Wednesday, July 5, 2017

For City & Country

What's the difference between a city and a country? The answer to this question is obvious -- and not. Both are places of some geographic size with boundaries (either natural or not) where people live. The main difference is that a city is an urban, somewhat-to-very densely populated area that usually is no more than several miles from end to end while countries are (or can be)  vastly larger spaces with various and multiple geographies and populations living in it.

A lot of this affects how they're governed. Cities are usually run by mayors, people who run their governments to deliver basic services to their populations, a day-to-day manager who keeps a going-concern going (some cities don't even have mayors, they have "city managers"). Countries, on the other hand, are led by people for whom the day-to-day delivery of services of part of the job but mostly a county's leader is to shape its future and establish its place in the world. In short, mayors play small ball but a country's leaders necessarily play large ball. Small picture vs. big picture, mirco vs. macro, etc. you get the idea.

So what happens when a man with a small ball, small picture, micro mentality assumes the leadership of the greatest nation in the world?

That brings us, inevitably and depressingly, to Donald Trump, currently inhabiting the White House as the 45th President of the United States. As this article notes, Trump is not treating the White House and the Presidency with the reverence and sense of overarching mission that most presidents do -- he's treating it like a jumped up City Hall.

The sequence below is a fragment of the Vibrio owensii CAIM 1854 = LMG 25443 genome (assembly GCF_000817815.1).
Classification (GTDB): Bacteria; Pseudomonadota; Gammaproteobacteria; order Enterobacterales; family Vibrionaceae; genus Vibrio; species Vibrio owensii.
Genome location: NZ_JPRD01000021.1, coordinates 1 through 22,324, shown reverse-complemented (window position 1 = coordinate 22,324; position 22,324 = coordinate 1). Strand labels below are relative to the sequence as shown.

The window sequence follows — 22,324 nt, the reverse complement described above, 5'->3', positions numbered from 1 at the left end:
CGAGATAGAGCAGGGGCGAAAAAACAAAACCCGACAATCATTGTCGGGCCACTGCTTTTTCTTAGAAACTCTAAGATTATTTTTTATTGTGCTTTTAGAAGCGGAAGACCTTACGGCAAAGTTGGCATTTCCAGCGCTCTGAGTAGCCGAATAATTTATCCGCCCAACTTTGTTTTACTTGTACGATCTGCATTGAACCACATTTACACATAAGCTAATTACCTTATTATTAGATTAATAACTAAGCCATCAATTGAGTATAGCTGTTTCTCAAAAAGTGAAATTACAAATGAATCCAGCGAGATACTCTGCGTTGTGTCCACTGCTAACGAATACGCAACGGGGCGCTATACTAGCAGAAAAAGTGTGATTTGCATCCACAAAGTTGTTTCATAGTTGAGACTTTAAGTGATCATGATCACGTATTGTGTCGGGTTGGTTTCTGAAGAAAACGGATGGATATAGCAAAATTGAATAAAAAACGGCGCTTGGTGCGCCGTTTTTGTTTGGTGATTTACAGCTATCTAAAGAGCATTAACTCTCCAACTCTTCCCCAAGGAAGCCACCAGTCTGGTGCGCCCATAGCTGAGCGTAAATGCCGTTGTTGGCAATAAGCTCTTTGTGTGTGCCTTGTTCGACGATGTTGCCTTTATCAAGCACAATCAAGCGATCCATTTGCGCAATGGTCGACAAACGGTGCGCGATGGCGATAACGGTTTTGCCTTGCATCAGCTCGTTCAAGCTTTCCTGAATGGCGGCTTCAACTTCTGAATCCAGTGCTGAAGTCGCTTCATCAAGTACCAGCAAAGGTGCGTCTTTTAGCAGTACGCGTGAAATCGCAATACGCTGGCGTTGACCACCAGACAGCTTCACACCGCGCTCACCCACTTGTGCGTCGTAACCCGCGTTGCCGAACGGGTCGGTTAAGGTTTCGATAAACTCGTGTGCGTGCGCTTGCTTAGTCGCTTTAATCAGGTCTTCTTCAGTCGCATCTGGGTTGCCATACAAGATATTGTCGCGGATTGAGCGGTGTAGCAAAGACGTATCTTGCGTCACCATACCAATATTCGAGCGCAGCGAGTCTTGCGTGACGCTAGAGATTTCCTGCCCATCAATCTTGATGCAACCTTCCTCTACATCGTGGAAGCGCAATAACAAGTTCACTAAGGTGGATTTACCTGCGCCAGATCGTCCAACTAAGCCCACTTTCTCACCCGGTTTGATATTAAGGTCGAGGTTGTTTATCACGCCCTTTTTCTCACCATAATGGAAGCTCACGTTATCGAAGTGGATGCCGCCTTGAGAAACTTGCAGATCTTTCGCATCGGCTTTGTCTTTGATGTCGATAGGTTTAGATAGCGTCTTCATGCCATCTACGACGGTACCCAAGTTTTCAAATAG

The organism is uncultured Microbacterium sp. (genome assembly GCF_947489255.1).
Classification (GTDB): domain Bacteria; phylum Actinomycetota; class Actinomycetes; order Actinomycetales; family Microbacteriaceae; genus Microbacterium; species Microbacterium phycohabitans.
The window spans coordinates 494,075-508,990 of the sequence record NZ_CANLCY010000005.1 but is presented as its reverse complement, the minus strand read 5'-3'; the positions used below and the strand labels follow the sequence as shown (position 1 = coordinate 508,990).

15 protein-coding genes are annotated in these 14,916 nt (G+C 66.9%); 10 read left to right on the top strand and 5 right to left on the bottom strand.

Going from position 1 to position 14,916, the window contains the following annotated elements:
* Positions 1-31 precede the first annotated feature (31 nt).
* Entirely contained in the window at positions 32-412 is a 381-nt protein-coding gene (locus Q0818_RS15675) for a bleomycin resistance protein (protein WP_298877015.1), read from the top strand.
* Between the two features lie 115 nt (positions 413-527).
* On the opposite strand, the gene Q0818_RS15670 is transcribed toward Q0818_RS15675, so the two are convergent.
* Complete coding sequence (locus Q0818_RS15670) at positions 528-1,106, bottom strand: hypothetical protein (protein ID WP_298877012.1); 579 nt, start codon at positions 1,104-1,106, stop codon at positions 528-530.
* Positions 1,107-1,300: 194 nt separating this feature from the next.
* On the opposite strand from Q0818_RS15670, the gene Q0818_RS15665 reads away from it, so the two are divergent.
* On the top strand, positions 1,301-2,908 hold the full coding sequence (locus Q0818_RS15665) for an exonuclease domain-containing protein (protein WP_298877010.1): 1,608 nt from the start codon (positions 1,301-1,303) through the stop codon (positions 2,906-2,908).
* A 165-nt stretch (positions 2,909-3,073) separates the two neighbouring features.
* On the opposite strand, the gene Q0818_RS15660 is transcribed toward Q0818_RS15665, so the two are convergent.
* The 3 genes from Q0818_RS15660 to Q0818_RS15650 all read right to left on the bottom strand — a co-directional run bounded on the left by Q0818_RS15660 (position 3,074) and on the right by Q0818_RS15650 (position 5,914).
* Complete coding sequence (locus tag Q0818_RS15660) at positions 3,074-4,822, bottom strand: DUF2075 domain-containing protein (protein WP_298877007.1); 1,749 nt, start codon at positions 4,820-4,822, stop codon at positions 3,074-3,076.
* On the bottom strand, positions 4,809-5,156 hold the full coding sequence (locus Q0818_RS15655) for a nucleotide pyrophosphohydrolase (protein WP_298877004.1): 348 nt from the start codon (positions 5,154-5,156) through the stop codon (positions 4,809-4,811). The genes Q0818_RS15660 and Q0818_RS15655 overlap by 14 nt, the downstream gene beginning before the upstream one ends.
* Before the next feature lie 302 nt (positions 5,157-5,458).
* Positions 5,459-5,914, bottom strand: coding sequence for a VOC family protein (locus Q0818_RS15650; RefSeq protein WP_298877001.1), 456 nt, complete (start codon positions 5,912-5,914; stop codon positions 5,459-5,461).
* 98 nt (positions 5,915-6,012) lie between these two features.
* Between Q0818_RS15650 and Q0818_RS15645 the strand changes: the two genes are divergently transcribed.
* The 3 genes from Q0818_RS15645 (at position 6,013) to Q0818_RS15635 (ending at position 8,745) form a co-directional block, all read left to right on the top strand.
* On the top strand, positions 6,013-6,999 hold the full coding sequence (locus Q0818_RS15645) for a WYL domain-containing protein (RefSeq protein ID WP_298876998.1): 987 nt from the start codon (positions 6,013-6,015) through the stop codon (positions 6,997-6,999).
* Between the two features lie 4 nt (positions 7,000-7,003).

In order to assert their authority and get stuff done, mayors spend a lot of time, as we in NYC politely put it,  "breaking balls" -- of the press, of political opponents, of the bureaucracy, of anyone holding up, or making the business of, the city more difficult. Presidents, on the other hand, leave the ball breaking to others and spend their time leading the government and the people into a vision of progress.

If you look at a mayor like Ed Koch, he was effective because he constantly broke balls. But could you have imagined him the White House? Would you want to? Similarly, presidents like Reagan or Obama successfully inspired and led their nations -- but could you imagine them dealing with the day-to-day nastiness of leading NYC? Me neither. Don't think so.

Trump is a very bad president because he thinks that he can somehow lead the government and his country by breaking balls, like he's the mayor of a city of 300+ million people -- and this just doesn't work. Never has. Think of the presidents who inspired America, like FDR and Reagan, and how effectively they motivated and led the nation. Then think of someone like Rudy Giuliani, who broke balls constantly as mayor and was effective at it but failed to translate that into the presidency. The job of mayor and president are very, very different, and Trump just doesn't seem to understand that.